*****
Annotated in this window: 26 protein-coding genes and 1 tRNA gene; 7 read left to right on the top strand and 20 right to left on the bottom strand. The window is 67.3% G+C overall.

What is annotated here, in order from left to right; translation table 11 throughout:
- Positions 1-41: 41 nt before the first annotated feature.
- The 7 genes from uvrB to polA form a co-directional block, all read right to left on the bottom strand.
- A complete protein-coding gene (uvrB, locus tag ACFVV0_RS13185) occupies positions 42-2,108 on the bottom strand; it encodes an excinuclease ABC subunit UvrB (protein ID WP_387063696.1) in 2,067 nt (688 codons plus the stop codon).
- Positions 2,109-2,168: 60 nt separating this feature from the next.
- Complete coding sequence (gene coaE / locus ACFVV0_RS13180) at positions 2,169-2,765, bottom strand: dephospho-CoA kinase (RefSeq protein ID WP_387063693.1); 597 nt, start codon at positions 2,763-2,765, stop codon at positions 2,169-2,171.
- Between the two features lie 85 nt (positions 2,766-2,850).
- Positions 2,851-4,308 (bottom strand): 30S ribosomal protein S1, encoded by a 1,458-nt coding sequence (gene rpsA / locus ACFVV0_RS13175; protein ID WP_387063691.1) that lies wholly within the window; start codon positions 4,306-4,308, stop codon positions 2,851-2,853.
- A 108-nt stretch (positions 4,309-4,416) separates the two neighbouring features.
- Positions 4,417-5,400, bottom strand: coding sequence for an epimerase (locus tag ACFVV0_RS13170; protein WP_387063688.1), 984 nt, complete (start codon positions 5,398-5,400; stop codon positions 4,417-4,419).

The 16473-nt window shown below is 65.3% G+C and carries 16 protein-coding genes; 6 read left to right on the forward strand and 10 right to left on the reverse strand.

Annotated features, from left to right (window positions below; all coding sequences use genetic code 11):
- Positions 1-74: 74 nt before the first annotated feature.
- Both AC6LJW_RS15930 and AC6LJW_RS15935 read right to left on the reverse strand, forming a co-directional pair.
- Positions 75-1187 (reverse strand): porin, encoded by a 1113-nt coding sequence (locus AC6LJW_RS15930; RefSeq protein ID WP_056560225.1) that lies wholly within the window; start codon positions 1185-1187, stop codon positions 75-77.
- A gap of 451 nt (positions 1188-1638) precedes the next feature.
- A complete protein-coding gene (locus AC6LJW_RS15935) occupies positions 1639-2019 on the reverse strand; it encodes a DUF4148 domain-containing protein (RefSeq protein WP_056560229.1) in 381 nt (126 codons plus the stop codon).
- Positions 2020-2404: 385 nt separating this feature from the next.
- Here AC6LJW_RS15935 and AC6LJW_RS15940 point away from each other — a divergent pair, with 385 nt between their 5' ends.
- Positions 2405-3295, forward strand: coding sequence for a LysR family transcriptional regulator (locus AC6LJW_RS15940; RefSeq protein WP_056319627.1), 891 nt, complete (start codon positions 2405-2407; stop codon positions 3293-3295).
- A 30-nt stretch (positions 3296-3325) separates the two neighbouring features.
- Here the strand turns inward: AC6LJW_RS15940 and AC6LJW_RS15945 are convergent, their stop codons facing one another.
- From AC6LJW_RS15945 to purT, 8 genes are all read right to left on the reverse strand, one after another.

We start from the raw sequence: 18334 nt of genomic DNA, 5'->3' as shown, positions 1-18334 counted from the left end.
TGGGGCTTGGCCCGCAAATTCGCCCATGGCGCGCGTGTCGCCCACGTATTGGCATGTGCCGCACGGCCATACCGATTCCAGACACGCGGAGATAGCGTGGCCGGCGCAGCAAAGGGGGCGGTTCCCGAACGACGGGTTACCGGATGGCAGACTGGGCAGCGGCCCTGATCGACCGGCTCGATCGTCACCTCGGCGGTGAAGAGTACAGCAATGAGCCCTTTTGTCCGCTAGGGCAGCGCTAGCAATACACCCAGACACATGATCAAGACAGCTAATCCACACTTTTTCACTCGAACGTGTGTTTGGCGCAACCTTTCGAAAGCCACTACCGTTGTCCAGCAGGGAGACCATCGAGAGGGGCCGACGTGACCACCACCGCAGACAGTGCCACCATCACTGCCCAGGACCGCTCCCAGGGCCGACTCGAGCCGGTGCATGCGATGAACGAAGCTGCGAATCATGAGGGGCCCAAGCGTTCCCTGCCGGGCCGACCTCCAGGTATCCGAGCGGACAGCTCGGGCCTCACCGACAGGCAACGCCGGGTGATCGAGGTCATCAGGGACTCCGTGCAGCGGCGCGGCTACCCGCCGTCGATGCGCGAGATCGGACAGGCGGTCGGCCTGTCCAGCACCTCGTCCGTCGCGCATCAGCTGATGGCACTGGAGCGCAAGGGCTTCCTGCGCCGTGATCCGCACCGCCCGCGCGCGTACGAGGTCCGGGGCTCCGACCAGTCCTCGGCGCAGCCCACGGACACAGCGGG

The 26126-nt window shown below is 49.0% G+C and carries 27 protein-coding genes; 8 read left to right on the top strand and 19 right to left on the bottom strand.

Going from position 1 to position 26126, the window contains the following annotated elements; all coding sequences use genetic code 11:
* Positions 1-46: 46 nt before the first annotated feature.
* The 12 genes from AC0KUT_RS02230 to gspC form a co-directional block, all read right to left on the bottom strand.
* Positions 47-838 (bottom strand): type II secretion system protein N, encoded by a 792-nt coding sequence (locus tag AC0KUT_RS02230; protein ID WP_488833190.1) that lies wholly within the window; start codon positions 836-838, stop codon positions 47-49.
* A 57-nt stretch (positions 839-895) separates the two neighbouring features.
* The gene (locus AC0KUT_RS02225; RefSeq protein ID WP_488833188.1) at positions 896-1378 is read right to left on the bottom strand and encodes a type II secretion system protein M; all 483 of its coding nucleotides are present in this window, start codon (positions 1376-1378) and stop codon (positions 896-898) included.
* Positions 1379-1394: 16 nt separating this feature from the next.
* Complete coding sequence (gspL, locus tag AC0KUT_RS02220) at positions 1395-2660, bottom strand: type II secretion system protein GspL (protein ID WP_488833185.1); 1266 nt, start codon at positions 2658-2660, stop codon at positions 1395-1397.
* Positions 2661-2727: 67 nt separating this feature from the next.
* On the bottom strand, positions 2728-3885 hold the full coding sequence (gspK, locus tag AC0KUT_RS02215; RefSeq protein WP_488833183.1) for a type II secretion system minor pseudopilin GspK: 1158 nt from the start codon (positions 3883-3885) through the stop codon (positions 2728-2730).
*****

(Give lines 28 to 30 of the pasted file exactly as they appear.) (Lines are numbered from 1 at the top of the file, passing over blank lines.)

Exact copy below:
Going from position 1 to position 26126, the window contains the following annotated elements; all coding sequences use genetic code 11:
* Positions 1-46: 46 nt before the first annotated feature.
* The 12 genes from AC0KUT_RS02230 to gspC form a co-directional block, all read right to left on the bottom strand.